Having cemented themselves as one of the staples of djent, the U.K.’s Tesseract have returned with their fourth LP, Sonder, a captivating work of metal that demonstrates the band’s continued pursuit to blur genre boundaries. Given that Tesseract’s already renowned discography has effectively raised expectations for their future projects, longtime listeners have expressed high hopes for Sonder. While this LP has a large amount of anticipation, Tesseract’s most recent output nonetheless heightens their respectability.
Tesseract’s previous releases, One, Altered State, and Polaris are all essentials for the djent genre. With technical finesse and complex structures, the band’s catalog provides a good starting point for those looking to become more familiar with this style of metal. These records are technical enough to remain impressive though they never feel overly mechanical to the point where they lack a sense of emotion (something that other artists of the genre are guilty of). The album’s opening track “Luminary” plays into fans’ likely expectations. The production, like with every Tesseract project, is fantastic. Daniel Tompkins’ lead vocals work well when layered over the technically proficient instrumentation. This combination creates a sweeping soundscape that feels reminiscent to fellow genre heavyweights Periphery, though the track still feels wholly unique to Tesseract. The album transitions to “King,” which ups the level of the band’s technical output. Amos Williams’ thick, thundering bass work provides a nice backbone for the track and the growled vocal contributions provide a menacing snarl that prominently sticks out when juxtaposed against Tompkins’ clean singing. While these moments of aggression give the track a nice bite, “King” balances its structure by offering slower moments of progression as well.
“King,” along with the following track, “Orbital,” demonstrate Tesseract offering a spacier, almost ambient approach. These moments provide a nice break from the band’s occasionally aggressive moments and contribute to an ultimately well-rounded work of metal. This style is particularly evident on “Juno.” Williams’ bass once again rattles throughout the track, giving it a vibrant tone, and Tompkins gives one of his best vocal performances on the album here as his crystal clear voice permeates through the instrumentals. This track, along with other standouts like “Beneath My Skin” and “Mirror Image” relish in their ability to create an absorbing listening environment. These tracks don’t provide a solely abrasive approach to djent. Tesseract take their time build dense song structures that allow the listener to pick up on the specific strengths of each band member.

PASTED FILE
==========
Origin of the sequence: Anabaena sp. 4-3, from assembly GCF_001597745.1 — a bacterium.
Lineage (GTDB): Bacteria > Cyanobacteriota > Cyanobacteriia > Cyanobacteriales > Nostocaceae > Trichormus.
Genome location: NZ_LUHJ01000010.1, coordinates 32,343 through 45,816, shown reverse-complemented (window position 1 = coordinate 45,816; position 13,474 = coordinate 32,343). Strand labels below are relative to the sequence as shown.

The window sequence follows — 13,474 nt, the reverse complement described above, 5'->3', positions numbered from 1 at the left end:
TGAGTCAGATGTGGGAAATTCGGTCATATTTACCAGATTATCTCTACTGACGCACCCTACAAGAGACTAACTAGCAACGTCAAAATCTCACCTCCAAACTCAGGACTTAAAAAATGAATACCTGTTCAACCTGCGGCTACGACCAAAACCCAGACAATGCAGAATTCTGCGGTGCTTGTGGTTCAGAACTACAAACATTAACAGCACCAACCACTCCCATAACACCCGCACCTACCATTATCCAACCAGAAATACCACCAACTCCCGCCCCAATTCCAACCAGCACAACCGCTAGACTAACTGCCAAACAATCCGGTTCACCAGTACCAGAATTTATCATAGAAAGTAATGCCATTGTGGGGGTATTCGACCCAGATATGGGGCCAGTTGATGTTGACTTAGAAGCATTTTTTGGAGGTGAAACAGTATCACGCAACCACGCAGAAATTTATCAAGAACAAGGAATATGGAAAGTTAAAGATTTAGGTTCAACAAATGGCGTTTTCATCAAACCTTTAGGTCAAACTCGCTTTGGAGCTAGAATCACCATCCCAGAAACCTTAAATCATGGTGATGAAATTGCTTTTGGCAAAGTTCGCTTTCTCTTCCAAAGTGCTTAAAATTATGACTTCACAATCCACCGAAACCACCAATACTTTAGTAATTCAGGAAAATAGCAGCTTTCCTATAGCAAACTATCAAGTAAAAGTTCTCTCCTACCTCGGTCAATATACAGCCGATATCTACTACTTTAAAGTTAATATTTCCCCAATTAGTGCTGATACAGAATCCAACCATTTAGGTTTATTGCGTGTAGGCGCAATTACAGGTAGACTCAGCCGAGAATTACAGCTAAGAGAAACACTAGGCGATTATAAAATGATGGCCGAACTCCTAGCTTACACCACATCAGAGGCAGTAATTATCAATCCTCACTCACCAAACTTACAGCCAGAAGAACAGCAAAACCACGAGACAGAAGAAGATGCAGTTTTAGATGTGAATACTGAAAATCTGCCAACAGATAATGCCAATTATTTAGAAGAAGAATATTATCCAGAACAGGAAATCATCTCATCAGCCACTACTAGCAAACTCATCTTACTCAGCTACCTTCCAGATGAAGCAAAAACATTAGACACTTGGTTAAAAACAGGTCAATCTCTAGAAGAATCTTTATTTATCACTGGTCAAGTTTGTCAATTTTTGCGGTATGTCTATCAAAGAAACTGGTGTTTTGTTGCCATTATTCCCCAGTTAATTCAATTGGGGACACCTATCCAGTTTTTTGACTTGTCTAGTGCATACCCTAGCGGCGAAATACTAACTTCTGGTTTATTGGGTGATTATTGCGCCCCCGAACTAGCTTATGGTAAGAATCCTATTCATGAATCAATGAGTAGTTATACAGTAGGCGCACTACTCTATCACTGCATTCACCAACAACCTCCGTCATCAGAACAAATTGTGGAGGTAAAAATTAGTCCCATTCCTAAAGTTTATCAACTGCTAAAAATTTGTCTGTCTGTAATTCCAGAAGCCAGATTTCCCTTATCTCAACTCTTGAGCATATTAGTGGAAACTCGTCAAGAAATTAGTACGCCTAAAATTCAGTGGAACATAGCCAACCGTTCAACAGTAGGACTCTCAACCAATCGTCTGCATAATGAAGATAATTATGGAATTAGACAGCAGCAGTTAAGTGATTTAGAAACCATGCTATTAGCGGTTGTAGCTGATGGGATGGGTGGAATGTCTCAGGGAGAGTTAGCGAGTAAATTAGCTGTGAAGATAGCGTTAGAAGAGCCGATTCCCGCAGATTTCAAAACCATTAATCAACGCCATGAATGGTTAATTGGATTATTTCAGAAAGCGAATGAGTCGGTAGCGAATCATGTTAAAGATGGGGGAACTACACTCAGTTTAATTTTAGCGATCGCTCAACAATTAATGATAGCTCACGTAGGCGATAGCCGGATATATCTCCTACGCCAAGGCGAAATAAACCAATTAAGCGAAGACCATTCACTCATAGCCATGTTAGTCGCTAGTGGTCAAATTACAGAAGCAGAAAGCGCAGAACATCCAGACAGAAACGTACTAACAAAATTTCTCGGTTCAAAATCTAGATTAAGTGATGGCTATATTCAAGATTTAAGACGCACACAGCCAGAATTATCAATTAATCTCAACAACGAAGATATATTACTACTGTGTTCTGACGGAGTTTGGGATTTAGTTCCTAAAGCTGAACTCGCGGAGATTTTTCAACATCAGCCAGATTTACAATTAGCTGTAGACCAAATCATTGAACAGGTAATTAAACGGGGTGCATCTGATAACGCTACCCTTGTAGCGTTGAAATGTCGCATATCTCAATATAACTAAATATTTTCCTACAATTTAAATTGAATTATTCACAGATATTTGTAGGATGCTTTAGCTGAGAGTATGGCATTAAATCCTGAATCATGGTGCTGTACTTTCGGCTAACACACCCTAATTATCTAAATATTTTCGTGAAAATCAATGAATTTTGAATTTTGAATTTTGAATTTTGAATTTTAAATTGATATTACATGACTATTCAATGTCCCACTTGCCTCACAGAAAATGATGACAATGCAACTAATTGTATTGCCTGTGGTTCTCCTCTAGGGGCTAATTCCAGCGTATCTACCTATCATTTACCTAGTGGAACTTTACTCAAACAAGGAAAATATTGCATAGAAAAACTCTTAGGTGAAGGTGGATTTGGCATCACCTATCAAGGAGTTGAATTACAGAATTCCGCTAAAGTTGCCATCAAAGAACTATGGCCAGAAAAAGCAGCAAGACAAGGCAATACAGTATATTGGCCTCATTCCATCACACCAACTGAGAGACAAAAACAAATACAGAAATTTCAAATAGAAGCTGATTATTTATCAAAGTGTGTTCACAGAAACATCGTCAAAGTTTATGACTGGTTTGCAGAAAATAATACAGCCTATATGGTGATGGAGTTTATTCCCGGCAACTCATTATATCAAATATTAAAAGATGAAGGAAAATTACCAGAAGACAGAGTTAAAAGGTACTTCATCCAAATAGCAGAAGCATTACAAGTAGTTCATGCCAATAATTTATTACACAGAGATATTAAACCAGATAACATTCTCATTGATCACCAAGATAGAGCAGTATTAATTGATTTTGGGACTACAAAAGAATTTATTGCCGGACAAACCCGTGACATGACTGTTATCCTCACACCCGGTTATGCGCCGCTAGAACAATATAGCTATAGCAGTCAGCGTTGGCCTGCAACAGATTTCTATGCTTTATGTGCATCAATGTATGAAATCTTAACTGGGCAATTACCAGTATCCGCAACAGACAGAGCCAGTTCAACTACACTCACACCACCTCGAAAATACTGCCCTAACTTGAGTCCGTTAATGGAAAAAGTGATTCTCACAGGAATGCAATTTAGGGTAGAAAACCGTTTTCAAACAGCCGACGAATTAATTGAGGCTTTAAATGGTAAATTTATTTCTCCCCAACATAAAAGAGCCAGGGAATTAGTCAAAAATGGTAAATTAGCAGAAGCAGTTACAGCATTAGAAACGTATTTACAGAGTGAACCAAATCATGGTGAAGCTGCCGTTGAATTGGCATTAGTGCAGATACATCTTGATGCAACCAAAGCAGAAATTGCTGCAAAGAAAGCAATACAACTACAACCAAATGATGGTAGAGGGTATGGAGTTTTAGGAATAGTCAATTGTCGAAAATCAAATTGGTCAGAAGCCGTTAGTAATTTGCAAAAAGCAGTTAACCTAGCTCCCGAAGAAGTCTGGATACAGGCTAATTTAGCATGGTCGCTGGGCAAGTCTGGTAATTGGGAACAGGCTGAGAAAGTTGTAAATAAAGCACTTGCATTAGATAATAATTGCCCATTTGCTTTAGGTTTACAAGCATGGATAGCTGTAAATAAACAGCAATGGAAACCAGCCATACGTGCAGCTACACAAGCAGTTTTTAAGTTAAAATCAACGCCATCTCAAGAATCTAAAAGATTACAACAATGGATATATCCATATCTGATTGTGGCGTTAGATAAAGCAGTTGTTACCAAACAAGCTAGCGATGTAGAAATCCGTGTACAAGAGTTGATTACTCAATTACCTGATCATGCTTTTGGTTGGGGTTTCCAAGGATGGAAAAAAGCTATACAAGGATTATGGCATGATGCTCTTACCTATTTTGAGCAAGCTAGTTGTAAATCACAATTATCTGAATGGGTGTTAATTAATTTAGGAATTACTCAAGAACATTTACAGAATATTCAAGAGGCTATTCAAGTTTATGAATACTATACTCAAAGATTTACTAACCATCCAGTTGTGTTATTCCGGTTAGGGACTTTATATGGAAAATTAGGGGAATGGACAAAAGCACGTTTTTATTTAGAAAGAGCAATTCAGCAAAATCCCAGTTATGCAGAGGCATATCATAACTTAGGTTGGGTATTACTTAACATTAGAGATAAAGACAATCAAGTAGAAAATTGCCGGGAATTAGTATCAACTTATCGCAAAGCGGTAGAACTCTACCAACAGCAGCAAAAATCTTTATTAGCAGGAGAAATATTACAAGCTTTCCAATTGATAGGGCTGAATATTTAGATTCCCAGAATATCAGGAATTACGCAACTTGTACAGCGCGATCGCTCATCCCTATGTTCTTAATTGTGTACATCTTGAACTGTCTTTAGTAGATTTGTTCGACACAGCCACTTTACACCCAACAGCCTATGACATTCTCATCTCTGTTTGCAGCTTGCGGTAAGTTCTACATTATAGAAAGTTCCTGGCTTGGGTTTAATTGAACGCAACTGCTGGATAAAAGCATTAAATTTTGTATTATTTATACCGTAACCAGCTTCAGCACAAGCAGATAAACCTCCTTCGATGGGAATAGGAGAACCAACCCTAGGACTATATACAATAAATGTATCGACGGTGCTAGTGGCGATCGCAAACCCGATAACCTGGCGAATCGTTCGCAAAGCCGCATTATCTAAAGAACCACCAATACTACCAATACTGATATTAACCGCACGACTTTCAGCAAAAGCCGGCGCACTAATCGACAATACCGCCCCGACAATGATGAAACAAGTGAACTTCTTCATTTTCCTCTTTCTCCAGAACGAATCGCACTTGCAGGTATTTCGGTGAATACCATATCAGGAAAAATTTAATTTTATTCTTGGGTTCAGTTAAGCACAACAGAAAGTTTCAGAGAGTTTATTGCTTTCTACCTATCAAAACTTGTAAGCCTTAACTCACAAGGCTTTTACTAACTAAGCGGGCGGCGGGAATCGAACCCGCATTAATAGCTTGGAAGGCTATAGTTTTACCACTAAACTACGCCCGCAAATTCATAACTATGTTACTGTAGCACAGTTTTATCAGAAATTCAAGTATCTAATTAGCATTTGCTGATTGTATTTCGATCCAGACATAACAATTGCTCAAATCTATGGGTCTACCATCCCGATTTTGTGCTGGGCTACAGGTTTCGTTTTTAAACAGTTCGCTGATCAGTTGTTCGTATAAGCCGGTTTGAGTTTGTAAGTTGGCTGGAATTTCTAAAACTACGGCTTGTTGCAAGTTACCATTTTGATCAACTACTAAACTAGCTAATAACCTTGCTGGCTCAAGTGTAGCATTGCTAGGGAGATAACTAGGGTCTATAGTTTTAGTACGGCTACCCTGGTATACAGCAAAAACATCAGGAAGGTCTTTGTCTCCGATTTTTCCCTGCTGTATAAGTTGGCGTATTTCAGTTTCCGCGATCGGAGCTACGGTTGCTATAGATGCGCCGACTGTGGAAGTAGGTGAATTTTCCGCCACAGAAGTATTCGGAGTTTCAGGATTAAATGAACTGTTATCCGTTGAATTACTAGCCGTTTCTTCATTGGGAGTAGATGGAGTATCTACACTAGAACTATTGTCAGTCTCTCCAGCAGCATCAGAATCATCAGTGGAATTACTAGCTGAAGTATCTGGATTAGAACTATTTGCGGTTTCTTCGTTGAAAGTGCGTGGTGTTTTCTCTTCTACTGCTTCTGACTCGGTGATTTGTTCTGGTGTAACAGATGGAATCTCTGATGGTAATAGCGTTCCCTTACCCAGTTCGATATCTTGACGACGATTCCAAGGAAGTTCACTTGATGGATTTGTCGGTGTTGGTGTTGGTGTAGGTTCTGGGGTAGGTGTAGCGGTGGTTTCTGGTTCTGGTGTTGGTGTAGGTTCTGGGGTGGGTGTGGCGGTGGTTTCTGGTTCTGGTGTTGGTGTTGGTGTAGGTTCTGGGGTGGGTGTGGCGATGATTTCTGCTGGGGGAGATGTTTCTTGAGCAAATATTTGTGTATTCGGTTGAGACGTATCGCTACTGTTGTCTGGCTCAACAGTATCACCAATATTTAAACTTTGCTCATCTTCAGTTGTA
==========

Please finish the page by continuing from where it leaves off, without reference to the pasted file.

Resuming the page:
Sonder’s main drawback appears near its end with “Smile.” While the performances aren’t bad, or even below the band’s standard quality, the track suffers from an overabundance of musical elements. Between the clean and screamed vocals, heavy instrumentals, and occasional electronic components, “Smile” features a somewhat jumbled array of details that don’t quite mesh as well as the tracks found throughout the rest of the project. The track isn’t poorly performed, though the excessive amount of musical characteristics make to challenging to pinpoint the specific technical qualities provided by each member. This leads to the track feeling overproduced and predominantly disorienting when compared to previous tracks.
Sonder is yet another solid addition to Tesseract’s discography. While the album likely won’t win over any djent naysayers given that it incorporates many of the genre’s typical elements, Sonder will please fans already familiar with Tesseract’s style and even proves to be a formidable listen to those looking become more familiar with this style of metal. Tesseract have once again given us an impressive project that showcases some of the best music that djent has to offer. With a slew of quality records under their belt, Tesseract have further established themselves as one of the brightest contributors to their genre.